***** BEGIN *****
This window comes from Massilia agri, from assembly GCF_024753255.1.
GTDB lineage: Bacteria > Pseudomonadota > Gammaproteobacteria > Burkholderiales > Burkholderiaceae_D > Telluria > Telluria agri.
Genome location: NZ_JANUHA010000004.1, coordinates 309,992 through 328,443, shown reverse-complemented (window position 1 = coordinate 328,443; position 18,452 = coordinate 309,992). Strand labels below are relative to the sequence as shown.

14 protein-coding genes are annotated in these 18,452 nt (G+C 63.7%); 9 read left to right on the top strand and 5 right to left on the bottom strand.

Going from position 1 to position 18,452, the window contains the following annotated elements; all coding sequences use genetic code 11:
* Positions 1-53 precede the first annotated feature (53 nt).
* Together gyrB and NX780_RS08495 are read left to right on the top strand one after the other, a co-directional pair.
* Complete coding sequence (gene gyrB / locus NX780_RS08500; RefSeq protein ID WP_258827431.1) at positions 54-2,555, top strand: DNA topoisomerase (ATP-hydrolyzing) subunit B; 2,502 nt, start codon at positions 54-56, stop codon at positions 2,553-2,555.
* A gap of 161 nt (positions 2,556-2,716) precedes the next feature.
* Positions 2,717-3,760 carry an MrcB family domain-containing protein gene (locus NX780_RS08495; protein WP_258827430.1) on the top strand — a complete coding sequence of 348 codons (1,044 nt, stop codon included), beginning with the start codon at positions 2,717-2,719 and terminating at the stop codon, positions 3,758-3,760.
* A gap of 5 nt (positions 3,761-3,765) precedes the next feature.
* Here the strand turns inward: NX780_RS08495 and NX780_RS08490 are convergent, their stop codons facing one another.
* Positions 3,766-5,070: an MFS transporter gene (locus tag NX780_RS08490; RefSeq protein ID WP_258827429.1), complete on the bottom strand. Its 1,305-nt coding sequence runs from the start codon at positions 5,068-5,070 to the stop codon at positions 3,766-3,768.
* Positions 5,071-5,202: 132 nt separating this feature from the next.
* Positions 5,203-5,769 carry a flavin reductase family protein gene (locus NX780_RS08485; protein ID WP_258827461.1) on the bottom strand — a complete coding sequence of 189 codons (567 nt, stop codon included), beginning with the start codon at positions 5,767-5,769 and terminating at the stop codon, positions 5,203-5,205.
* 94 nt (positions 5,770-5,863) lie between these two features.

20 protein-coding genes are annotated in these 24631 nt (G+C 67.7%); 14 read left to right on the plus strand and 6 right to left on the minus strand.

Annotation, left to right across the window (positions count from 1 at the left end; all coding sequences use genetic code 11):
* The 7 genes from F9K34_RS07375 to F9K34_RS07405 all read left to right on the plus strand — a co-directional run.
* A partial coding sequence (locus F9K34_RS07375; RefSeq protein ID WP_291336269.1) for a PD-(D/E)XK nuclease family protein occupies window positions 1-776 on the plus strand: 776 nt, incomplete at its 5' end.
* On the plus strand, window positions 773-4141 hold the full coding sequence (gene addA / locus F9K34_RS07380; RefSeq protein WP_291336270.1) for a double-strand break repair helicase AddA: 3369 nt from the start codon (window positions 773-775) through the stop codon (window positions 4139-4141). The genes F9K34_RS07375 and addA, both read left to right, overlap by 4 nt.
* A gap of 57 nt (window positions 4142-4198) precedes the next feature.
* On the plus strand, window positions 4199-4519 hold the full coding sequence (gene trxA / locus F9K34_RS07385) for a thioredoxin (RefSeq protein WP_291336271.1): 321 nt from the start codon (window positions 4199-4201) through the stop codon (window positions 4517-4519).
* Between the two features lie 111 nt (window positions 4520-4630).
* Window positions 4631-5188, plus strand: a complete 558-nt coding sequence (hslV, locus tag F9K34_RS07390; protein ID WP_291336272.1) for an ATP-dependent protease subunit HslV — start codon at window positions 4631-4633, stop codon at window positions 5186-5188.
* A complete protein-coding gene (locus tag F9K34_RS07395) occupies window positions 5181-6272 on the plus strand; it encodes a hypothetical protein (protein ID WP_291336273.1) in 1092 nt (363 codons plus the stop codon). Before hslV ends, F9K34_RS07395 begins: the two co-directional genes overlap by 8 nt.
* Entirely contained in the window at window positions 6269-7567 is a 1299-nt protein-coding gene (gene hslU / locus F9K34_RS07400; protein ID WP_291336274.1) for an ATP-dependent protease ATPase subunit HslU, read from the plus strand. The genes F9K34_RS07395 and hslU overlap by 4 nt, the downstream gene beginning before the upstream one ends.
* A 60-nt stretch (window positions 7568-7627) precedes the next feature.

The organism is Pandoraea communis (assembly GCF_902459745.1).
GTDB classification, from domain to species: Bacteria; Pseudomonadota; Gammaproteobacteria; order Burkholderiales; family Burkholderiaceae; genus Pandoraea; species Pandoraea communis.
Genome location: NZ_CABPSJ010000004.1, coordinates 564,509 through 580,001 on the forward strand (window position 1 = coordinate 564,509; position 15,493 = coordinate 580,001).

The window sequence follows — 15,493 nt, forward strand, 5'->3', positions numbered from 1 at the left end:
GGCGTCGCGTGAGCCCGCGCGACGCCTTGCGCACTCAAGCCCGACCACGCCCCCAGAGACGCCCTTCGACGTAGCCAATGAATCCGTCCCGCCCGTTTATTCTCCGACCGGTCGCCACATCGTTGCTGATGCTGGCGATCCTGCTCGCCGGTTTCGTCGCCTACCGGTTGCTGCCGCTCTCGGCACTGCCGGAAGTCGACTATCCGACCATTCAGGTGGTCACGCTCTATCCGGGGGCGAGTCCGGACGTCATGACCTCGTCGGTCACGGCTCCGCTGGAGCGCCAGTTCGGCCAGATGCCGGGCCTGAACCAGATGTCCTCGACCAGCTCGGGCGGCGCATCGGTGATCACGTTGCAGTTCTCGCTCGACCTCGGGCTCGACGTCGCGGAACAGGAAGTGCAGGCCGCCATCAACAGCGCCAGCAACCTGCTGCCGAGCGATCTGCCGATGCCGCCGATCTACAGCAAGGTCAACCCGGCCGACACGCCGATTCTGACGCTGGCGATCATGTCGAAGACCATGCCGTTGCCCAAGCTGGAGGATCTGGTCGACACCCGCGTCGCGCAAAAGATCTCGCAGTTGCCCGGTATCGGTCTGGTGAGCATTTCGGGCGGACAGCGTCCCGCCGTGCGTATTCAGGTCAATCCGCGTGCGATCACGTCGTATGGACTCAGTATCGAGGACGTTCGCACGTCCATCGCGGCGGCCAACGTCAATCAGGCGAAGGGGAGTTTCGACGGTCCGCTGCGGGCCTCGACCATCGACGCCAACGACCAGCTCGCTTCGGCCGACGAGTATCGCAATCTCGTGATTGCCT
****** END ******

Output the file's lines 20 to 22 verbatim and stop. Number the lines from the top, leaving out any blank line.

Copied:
* A partial coding sequence (locus F9K34_RS07375; RefSeq protein ID WP_291336269.1) for a PD-(D/E)XK nuclease family protein occupies window positions 1-776 on the plus strand: 776 nt, incomplete at its 5' end.
* On the plus strand, window positions 773-4141 hold the full coding sequence (gene addA / locus F9K34_RS07380; RefSeq protein WP_291336270.1) for a double-strand break repair helicase AddA: 3369 nt from the start codon (window positions 773-775) through the stop codon (window positions 4139-4141). The genes F9K34_RS07375 and addA, both read left to right, overlap by 4 nt.
* A gap of 57 nt (window positions 4142-4198) precedes the next feature.